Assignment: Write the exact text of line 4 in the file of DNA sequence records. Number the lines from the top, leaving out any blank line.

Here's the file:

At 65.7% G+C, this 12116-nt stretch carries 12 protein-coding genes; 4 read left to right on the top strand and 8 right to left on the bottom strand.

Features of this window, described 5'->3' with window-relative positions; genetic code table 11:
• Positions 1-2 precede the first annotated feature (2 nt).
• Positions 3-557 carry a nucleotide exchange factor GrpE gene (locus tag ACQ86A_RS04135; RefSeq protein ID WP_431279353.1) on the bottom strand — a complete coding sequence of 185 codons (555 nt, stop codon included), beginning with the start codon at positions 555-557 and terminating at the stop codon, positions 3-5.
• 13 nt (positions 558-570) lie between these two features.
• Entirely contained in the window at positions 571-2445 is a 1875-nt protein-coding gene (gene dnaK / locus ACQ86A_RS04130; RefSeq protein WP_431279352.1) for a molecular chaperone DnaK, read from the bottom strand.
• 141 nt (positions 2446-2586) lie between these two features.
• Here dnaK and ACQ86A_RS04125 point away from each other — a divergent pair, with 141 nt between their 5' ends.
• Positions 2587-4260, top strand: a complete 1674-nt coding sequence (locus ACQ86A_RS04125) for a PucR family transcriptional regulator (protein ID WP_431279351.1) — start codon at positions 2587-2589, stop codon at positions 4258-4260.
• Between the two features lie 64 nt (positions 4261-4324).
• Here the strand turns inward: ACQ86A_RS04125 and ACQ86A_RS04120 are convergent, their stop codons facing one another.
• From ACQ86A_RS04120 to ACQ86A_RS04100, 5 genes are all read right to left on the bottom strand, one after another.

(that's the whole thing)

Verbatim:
• Positions 3-557 carry a nucleotide exchange factor GrpE gene (locus tag ACQ86A_RS04135; RefSeq protein ID WP_431279353.1) on the bottom strand — a complete coding sequence of 185 codons (555 nt, stop codon included), beginning with the start codon at positions 555-557 and terminating at the stop codon, positions 3-5.